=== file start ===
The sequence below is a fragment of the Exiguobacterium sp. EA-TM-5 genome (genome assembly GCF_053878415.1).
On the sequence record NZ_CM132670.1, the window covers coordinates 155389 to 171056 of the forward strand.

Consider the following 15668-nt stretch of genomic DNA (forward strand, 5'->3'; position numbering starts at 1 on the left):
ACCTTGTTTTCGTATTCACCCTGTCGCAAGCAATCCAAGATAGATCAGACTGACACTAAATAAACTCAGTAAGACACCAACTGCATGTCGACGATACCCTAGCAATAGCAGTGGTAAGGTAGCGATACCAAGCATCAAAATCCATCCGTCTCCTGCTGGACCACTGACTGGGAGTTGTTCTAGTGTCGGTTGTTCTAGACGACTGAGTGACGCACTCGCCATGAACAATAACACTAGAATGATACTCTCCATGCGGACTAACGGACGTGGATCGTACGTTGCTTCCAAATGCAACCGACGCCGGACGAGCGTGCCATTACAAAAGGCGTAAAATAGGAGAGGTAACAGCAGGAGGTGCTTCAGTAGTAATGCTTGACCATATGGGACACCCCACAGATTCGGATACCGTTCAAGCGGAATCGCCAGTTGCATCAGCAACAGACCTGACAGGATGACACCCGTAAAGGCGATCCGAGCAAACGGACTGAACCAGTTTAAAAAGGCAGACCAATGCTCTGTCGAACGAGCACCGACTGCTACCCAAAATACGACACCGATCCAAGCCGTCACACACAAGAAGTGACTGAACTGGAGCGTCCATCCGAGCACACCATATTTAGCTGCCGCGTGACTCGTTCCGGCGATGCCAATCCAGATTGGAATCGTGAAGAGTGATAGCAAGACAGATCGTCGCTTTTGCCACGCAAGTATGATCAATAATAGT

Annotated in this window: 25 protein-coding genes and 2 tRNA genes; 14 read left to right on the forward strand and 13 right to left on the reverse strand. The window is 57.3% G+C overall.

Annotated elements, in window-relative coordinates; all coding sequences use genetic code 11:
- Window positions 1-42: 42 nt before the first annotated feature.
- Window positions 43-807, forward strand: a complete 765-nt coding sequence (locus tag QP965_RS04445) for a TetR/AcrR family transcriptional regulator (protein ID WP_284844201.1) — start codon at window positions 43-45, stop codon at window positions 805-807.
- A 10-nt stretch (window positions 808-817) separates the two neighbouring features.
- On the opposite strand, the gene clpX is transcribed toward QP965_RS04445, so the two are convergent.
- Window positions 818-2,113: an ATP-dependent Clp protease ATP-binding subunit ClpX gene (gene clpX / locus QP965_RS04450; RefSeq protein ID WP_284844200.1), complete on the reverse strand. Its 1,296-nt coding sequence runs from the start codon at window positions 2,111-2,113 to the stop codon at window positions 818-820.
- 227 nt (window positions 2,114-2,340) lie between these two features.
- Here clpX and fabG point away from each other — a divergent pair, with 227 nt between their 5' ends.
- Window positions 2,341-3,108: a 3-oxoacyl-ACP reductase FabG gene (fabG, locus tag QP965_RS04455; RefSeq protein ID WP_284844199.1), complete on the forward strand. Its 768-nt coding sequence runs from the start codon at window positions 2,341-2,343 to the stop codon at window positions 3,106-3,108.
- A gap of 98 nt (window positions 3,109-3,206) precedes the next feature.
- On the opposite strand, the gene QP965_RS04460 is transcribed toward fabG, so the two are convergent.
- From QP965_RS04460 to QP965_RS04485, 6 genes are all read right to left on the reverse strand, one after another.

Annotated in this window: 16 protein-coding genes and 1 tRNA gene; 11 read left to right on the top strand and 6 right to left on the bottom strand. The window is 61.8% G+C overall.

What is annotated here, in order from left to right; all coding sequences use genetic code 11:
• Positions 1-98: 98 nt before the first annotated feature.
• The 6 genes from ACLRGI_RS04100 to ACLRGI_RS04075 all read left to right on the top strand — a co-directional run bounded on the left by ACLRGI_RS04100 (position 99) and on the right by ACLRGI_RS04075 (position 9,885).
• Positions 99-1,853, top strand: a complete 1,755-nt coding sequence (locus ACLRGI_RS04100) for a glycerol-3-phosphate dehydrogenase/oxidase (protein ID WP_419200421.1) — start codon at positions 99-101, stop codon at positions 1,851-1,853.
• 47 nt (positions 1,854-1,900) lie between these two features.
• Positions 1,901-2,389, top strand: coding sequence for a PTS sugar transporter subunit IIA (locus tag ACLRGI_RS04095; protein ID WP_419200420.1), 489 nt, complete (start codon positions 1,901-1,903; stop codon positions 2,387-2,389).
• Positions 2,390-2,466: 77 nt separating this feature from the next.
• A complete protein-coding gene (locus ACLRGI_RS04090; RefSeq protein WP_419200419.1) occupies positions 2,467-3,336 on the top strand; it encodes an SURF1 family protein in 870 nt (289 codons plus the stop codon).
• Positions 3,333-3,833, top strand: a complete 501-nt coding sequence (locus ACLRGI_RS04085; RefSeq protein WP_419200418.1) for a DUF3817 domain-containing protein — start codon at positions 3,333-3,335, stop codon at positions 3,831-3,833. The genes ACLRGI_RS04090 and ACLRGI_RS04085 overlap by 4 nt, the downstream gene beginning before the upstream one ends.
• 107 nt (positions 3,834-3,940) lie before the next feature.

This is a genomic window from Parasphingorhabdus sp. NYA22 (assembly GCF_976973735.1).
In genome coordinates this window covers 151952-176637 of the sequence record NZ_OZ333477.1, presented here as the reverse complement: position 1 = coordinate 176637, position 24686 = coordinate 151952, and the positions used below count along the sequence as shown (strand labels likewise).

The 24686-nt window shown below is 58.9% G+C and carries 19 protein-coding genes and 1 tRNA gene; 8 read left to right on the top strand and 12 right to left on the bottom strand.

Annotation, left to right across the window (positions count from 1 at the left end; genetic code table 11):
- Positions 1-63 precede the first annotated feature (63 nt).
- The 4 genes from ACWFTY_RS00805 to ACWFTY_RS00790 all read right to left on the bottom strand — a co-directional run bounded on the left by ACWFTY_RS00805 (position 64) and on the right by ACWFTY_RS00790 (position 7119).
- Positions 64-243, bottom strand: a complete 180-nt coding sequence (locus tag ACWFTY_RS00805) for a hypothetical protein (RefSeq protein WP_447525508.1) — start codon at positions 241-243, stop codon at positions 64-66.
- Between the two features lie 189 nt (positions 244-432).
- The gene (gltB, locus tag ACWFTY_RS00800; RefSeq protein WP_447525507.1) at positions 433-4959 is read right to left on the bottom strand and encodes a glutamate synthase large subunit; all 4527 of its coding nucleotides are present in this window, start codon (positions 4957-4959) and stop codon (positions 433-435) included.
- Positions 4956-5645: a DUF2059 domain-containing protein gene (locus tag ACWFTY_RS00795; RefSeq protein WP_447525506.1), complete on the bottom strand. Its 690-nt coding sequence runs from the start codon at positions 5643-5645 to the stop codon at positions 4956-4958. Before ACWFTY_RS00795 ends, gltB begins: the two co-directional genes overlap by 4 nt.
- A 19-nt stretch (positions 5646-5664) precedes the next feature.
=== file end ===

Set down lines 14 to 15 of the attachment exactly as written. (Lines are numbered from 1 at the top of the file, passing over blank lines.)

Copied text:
- Window positions 2,341-3,108: a 3-oxoacyl-ACP reductase FabG gene (fabG, locus tag QP965_RS04455; RefSeq protein ID WP_284844199.1), complete on the forward strand. Its 768-nt coding sequence runs from the start codon at window positions 2,341-2,343 to the stop codon at window positions 3,106-3,108.
- A gap of 98 nt (window positions 3,109-3,206) precedes the next feature.